The opinion of the court was delivered by: Juergens, District Judge.
Plaintiff filed her amended complaint charging the defendant
with willful and wanton acts or omissions committed with a
conscious indifference to surrounding circumstances and
conditions by so driving his automobile, wherein the plaintiff
was a passenger, that it left the highway, turned over several
times in which the plaintiff was injured. She asked for $20,000
and costs of suit.
The cause was tried to a jury, which under the instructions of
the court retired to consider their verdict and did return a
verdict for the plaintiff in the sum of $440.
The plaintiff filed her motion for a new trial on the issue of
damages and limited to that issue alone.
The court's authority to consider this motion is found in Rule
59 of the Federal Rules of Civil Procedure, 28 U.S.C.A. which
provides as follows:
"(a) Grounds. A new trial may be granted to all or
any of the parties and on all or part of the issues
(1) in an action in which there has been a trial by
jury, for any of the reasons for which new trials
have heretofore been granted in actions at law in the
courts of the United States; * * *."
In cases of this kind where the question of willful and wanton
misconduct and the question of willful and wanton misconduct on
the part of the defendant are involved, where the jury has
returned its verdict, and one party files a motion for a new
trial limited solely to the issue and question of damages the
court should proceed with caution with a careful regard for the
rights of both parties and only in those cases where it is plain
that the error, if any, which has crept into one element of the
verdict did not in any way affect the determination of any other
issue should the court grant the motion. Thompson v. Camp, 6
Cir., 167 F.2d 733.
The plaintiff in her argument states, "The amount of their
verdict (the jury's) indicates that they misunderstood the
damages portion of the case." Also, "The jury may have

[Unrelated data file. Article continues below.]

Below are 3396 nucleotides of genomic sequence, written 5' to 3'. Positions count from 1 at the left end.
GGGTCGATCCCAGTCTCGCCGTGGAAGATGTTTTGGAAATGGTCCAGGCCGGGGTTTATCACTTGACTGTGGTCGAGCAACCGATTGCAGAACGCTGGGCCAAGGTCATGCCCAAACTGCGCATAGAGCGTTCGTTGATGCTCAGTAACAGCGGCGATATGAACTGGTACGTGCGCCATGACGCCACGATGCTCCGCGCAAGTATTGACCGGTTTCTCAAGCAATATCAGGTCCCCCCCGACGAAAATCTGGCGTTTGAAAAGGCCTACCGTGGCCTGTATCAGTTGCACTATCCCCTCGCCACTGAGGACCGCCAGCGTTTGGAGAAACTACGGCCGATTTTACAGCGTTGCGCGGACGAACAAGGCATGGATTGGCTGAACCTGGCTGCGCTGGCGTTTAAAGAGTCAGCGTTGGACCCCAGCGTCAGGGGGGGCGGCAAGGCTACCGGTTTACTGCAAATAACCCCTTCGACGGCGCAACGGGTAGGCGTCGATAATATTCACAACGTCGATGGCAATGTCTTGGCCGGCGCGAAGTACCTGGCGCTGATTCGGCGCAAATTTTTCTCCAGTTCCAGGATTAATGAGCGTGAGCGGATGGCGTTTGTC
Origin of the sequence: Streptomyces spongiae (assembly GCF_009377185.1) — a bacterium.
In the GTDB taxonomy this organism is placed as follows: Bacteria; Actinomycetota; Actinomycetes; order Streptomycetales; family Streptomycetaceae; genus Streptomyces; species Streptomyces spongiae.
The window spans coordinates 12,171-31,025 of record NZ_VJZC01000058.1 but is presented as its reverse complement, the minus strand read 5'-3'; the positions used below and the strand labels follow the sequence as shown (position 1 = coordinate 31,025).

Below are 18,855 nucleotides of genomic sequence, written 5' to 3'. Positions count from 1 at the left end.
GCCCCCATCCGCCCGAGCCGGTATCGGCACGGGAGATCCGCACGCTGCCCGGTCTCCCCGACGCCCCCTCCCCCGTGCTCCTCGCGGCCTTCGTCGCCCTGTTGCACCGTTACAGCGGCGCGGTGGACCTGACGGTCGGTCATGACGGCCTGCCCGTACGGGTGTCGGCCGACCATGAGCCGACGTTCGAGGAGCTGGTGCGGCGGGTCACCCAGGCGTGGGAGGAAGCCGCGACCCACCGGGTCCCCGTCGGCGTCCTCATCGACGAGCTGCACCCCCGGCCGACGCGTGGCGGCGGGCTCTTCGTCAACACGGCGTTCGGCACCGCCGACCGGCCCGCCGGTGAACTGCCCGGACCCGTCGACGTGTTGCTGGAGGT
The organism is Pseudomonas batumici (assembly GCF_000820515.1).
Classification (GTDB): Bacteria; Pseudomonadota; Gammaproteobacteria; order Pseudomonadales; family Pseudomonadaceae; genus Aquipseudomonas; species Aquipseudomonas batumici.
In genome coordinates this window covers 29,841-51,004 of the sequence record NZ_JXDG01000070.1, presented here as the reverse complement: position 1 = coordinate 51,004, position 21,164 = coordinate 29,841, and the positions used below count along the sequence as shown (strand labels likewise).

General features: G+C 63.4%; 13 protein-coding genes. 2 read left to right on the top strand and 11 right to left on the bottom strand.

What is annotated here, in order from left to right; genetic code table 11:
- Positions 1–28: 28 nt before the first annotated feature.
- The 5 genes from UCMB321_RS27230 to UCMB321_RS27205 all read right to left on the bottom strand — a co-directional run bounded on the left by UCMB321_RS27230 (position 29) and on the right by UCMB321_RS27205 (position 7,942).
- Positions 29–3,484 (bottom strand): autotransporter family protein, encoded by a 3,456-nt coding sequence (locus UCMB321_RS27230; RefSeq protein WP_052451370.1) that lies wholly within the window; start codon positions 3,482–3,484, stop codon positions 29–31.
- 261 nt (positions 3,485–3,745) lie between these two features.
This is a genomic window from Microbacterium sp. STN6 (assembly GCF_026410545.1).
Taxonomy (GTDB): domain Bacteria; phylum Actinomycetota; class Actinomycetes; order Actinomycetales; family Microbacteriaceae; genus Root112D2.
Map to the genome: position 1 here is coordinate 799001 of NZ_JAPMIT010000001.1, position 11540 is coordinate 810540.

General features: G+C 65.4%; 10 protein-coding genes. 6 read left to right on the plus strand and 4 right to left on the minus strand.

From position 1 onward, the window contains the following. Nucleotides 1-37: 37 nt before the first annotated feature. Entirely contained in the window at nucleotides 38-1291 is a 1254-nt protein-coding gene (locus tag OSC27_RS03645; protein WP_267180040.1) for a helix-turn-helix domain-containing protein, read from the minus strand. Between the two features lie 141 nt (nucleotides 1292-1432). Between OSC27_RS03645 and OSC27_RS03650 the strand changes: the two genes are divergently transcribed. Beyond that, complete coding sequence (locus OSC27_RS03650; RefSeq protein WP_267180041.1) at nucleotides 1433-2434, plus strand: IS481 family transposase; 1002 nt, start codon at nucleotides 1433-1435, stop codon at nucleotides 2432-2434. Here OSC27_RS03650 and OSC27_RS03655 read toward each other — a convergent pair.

misunderstood the court's ruling in requiring plaintiff's counsel
to withdraw the blackboard and in directing the jury to disregard
the figures they may have seen on it." The court did not
"require" plaintiff's counsel to withdraw the blackboard, but the
court did advise plaintiff's counsel that there were figures on
the blackboard (which were on the blackboard when it was brought
into the courtroom) which were not in evidence and that if these
figures were shown to the jury that, in the court's opinion,
would constitute reversible error. Plaintiff's counsel then
voluntarily withdrew the blackboard. In the court's opinion, the
jury was intelligent, they saw the witnesses, heard their
testimony, they knew what they were doing, and they did what they
wanted to do. The court is of the opinion that they were not too
far wrong. The court is also of the opinion that there was some
doubt as to the liability but that perhaps a little sympathy or
emotion entered into this case to the effect that the jury wanted
to give the plaintiff some money with which to pay a portion of
her doctor and hospital bills, yet they felt that perhaps she
herself was at fault in getting into the automobile of her
brother when she knew that he had been drinking because she
smelled "liquor on his breath" and "he was floundering around as
we left the Legion Hall" and "he stumbled once going down the
Legion steps." The defendant, when called as a witness, without
any hesitation and very willingly testified that he was driving
90 miles an hour and "drinking very heavy." The court has
reviewed his trial notes, he heard the testimony, saw the
witnesses, noted the manner in which they testified and their
demeanor while testifying and feels that it would be grossly
unfair in this particular case to submit to a "cold" jury the
question of damages only when they would hear no portion of the
evidence pertaining to the liability. The new jury would hear the
testimony only as to the injuries of the plaintiff, as to the
amount of money she expended in trying to be cured of her
injuries, and the permanent injuries which she suffered as a
result of the accident. They would not have the benefit of the
testimony as to the drinking of the defendant, his readiness and
willingness to admit it, see the demeanor of the respective
parties on the witness stand, observe their conduct, and know of
the relationship between the parties.
The court is of the opinion that the verdict of the jury should
not be disturbed.
Therefore, the plaintiff's motion for a new trial limited to
the issue of damages only will be denied. It is so ordered.
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